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A glimpse of historic New England

Visiting Pendleton House at the Rhode Island School of Design Museum is a little bit like touring New England's many historic estates in just one stop.
/ Source: The Associated Press

Visiting Pendleton House at the Rhode Island School of Design Museum is a little bit like touring New England's many historic estates in just one stop.

The museum's treasures boast lineages from around the region. In one room, a desk from Connecticut is paired with two side chairs from New York City. In another room, a tea table from Newport sits near a mahogany easy chair from Boston.

Tucked next to the RISD Museum's main gallery, Pendleton House is devoted to American decorative arts. Built in 1906 to replicate the interior of antique collector Charles Pendleton's own home - which still stands around the corner - Pendleton House was the country's first exhibit wing dedicated to the decorative arts.

It now holds much of RISD's decorative arts collection, which includes antique silver, porcelain and furniture.

Items from the collection are not merely displayed on shelves and in cases. Taking advantage of the space they have, curators display the antiques in ways they might have been used. Dining room furniture is displayed next to porcelain dishes. A bedroom is made cozy with a quilt, Oriental rug and large easy chairs.

The collection includes multiple pieces from the Newport furniture workshops that flourished during the colonial period, including a desk constructed in the 18th century by renowned furniture-maker John Goddard. Only nine such desks are known to exist, said Jayne Stokes, acting curator of decorative arts at the museum.

The museum's silver collection shines in a small exhibit room on the second floor. Much of the display is devoted to a unique silver set made in Providence by the Gorham Company during the 19th century.

The 700-piece set includes pieces with two distinctly different styles: Asian-style dishes, which were in vogue at the time, and classic Renaissance-style dishes and serving pieces.

"They're amazingly intricate," Stokes said. "It is the only one of the great, grand late-19th century service sets that's still intact."

The Gorham collection includes a silver, wood and bronze desk that sits at the end of the second-floor hallway.

The desk is one-of-a-kind, Stokes said, and was worth $25,000 in 1915, when it was made for the St. Louis World's Fair with almost 10,000 hours of labor.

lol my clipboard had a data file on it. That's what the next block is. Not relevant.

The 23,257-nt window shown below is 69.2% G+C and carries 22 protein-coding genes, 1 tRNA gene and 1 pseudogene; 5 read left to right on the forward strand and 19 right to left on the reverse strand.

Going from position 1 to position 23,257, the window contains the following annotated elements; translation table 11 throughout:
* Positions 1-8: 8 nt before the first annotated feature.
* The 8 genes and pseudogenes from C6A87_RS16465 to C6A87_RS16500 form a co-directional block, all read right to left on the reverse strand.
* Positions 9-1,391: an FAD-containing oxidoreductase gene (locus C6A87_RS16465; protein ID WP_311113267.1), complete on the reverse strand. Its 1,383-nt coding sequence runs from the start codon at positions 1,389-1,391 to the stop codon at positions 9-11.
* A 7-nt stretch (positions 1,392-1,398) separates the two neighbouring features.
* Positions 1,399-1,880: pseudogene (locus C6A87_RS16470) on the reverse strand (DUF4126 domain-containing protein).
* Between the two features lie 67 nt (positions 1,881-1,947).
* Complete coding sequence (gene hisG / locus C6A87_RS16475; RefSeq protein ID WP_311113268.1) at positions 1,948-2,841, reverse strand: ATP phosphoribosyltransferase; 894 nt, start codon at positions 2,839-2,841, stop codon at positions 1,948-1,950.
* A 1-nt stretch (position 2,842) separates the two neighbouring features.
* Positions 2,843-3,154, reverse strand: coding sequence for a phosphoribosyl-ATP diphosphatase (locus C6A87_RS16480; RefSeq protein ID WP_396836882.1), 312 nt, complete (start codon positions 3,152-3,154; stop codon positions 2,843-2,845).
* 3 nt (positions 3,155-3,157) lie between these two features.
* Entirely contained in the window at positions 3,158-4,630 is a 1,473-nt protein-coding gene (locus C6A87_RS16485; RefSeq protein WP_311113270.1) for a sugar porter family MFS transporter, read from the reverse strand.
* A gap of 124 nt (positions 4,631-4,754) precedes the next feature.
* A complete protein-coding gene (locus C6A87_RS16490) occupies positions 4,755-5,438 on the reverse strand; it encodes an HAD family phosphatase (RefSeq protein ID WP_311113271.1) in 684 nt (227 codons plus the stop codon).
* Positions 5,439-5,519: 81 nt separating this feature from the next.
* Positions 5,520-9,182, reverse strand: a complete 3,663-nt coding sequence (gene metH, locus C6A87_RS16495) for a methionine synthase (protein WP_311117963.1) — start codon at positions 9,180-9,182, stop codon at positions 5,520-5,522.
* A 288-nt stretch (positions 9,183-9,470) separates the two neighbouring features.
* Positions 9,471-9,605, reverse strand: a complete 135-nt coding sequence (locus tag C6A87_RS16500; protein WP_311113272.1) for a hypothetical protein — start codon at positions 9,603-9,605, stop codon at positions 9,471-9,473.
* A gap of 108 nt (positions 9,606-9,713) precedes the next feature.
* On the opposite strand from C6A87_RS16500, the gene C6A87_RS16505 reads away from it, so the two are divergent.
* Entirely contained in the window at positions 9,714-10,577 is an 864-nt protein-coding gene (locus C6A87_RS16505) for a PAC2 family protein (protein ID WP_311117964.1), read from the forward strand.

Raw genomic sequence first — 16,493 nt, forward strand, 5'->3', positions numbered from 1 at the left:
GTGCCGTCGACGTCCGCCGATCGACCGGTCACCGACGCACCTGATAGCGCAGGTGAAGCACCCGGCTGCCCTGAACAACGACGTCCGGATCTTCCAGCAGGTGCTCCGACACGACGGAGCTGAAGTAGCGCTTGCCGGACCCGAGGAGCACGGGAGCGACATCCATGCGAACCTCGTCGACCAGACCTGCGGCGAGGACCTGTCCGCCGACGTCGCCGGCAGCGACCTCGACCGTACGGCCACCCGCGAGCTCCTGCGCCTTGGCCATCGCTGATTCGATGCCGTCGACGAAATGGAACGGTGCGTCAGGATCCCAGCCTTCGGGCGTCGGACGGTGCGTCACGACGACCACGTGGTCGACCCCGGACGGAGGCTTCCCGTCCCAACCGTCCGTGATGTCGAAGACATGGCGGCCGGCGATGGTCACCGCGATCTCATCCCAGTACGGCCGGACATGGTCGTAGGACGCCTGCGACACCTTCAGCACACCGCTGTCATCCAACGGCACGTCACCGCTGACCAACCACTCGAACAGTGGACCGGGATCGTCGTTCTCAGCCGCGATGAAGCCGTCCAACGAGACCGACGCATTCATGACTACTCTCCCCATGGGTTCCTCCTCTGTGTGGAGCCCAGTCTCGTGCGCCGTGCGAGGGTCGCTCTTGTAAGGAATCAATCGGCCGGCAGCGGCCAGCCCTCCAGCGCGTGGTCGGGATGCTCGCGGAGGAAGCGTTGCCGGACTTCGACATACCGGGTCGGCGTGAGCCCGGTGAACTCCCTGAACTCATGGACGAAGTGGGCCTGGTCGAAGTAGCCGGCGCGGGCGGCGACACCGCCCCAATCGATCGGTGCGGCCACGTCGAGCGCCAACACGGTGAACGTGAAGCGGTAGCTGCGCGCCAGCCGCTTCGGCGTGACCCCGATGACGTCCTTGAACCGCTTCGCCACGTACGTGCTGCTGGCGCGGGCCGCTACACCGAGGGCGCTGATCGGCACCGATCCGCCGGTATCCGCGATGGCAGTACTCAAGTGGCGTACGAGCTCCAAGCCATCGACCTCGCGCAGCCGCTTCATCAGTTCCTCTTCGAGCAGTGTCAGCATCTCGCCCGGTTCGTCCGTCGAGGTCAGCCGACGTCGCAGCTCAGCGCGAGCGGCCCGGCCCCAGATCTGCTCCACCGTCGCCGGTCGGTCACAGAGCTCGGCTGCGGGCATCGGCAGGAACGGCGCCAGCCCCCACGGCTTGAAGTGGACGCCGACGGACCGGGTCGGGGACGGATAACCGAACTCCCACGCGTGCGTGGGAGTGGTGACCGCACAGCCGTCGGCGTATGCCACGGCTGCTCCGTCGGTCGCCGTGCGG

Portraits from the museum's collection hang throughout. Featured artists include notable American painters James Earl, Thomas Sully and John Singleton Copley.

Quirky pieces contribute elements of whimsy to the exhibits. In one of the front rooms, Charles Pendleton's felt-covered card table sits, ready for a game; Pendleton was a serious gambler who kept homes near casinos, including one in Newport. On the second floor, a spinning wheel is used as the back of a gleaming wood chair that was made in Hartford, Conn.

Pendleton willed his collection of English and American antiques to RISD in 1904, but he required that the institution build a fireproof exhibit space for them.

Though it was constructed with cement, tile and hard plaster to be a modern and protective home for Pendleton's treasures, the brick building looks like any other historic Benefit Street home from the outside. The exterior was modeled on the 1821 Pickman House in Salem, Mass. Inside, the "house" lacks the bathrooms and kitchen that would make it a livable space, but the Oriental rugs and historic quilts scattered throughout make it seem a place in which Pendleton might have lived.

A Rhode Island native, Pendleton studied to be a lawyer, but his true love was antiques, Stokes said. He traveled to workshops around the country first to expand his collection and then on behalf of friends who admired his taste. And while other members of high society were interested only in European antiques, Pendleton focused on American works, unusual at the time.

"He had a pretty amazing eye," Stokes said.

Exhibits of decorative arts are important to understanding history, said Laura Urbanelli, interim director of the RISD Museum.

"Because they are everyday objects, even if they are special everyday objects, they tell us a lot about the lives of people and the cultures that came before us," Urbanelli said.